Unemployment and productivity in long-run: the role of macroeconomic volatility
We propose a theory of low-frequency movements in unemployment based on downward real wage rigidities. The theory generates two main predictions: long-run unemployment increases with (i) a fall in long-run productivity growth and (ii) a rise in the variance of productivity growth. Evidence based on U.S. time series and on an international panel strongly supports these predictions. The empirical specifications featuring the variance of productivity growth can account for two U.S. episodes which a linear model based only on long-run productivity growth cannot fully explain. These are the decline in long-run unemployment over the 1980s and its rise during the late 2000s.
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- Christopher A. Pissarides, 2000. "Equilibrium Unemployment Theory, 2nd Edition," MIT Press Books, The MIT Press, edition 1, volume 1, number 0262161877, June.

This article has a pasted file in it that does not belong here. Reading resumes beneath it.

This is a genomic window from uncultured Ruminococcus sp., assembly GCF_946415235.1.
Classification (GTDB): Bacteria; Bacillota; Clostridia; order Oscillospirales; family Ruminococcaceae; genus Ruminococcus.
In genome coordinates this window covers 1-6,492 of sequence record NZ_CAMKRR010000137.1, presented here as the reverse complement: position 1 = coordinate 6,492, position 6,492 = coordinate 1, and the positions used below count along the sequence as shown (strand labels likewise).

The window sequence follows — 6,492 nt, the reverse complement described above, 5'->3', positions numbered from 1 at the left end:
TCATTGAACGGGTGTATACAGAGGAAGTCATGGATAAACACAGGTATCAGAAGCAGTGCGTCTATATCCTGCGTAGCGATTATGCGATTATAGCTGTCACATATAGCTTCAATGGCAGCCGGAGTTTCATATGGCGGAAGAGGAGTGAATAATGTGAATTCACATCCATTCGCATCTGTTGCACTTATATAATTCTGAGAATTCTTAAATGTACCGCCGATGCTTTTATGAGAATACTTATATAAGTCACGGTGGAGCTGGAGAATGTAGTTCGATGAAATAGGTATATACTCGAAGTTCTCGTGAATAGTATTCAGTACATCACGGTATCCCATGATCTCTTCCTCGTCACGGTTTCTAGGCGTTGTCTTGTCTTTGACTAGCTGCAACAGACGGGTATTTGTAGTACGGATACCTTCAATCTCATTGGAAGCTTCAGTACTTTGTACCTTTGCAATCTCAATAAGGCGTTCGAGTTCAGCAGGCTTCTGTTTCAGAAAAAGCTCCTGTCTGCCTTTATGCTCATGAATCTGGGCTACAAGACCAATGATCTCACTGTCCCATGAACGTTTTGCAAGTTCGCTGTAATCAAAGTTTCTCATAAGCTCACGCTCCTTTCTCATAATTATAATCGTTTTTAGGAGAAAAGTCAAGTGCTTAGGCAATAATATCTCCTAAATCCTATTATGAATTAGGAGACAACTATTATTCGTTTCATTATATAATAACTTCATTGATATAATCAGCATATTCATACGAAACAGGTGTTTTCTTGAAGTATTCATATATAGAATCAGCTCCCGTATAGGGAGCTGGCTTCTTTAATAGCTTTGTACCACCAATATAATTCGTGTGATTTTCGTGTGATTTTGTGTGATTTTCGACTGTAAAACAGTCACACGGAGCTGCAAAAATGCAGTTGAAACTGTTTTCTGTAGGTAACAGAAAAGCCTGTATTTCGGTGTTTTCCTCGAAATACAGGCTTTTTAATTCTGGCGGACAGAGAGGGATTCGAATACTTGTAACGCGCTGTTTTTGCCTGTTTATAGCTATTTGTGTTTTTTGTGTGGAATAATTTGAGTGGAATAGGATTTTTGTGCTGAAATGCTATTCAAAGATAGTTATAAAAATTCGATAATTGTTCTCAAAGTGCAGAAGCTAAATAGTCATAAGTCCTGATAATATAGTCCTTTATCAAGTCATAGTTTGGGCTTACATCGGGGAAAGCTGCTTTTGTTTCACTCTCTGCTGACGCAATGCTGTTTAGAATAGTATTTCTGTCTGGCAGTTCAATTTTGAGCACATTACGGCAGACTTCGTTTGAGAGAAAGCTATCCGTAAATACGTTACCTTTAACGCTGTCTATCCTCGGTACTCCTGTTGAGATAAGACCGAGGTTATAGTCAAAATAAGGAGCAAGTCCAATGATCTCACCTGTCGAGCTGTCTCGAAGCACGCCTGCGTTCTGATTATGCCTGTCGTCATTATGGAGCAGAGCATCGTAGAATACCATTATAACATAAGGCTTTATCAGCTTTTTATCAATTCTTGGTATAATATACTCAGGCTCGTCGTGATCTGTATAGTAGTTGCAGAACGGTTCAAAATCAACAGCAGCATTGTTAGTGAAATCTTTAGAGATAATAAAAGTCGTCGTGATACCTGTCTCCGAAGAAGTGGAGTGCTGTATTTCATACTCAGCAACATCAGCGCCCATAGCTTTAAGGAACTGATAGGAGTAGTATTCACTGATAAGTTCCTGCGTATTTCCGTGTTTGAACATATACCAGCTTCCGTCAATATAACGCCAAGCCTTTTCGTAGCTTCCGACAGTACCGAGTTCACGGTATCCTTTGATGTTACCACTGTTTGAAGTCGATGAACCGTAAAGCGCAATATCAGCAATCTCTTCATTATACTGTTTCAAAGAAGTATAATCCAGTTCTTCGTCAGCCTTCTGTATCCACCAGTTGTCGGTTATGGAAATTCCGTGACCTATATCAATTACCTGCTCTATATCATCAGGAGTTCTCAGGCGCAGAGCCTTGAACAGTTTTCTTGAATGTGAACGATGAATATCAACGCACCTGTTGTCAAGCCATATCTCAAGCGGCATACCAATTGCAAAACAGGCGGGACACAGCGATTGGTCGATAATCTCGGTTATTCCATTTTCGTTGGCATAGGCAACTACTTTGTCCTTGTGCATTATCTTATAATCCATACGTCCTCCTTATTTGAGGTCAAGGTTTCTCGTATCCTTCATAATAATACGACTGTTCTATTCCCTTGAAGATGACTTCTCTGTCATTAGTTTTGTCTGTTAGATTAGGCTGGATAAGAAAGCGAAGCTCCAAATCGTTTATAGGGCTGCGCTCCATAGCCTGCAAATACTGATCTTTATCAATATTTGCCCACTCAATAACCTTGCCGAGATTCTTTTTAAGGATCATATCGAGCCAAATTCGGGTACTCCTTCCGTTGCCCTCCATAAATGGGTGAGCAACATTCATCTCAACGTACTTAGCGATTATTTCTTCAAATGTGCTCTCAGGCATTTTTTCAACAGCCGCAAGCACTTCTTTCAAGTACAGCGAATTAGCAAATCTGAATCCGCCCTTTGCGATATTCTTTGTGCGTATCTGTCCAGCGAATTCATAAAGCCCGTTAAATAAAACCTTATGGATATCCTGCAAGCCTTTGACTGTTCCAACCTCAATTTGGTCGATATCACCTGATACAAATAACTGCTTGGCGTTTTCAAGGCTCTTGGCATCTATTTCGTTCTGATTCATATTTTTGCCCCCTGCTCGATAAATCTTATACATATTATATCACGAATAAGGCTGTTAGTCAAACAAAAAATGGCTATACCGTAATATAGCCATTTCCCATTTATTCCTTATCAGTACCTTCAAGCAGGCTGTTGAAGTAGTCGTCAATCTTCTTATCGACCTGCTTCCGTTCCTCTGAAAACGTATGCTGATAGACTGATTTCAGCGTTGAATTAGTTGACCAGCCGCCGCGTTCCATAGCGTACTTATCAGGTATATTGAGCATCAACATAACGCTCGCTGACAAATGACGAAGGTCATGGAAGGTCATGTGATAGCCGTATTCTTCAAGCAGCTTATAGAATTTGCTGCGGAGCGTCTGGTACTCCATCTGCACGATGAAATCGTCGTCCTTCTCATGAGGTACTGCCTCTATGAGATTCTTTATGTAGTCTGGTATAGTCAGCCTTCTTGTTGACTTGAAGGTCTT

- Holden, Steinar & Wulfsberg, Fredrik, 2009. "How strong is the macroeconomic case for downward real wage rigidity?," Journal of Monetary Economics, Elsevier, vol. 56(4), pages 605-615, May.
- Guillermo A. Calvo & Alejandro Izquierdo & Ernesto Talvi, 2006. "Sudden Stops and Phoenix Miracles in Emerging Markets," American Economic Review, American Economic Association, vol. 96(2), pages 405-410, May.
- P. Du Caju & C. Fuss & L. Wintr, 2012.
"Sectoral differences in downward real wage rigidity: workforce composition, institutions, technology and competition,"
Journal of Labour Market Research,
Springer, vol. 45(1), pages 7-22, March.
- Du Caju, Philip & Fuss, Catherine & Wintr, Ladislav, 2012. "Sectoral differences in downward real wage rigidity: workforce composition, institutions, technology and competition," Journal for Labour Market Research, Institut für Arbeitsmarkt- und Berufsforschung (IAB), Nürnberg [Institute for Employment Research, Nuremberg, Germany], vol. 45(1), pages 7-22.
- Thomas J. Sargent & Paolo Surico, 2011. "Two Illustrations of the Quantity Theory of Money: Breakdowns and Revivals," American Economic Review, American Economic Association, vol. 101(1), pages 109-28, February.
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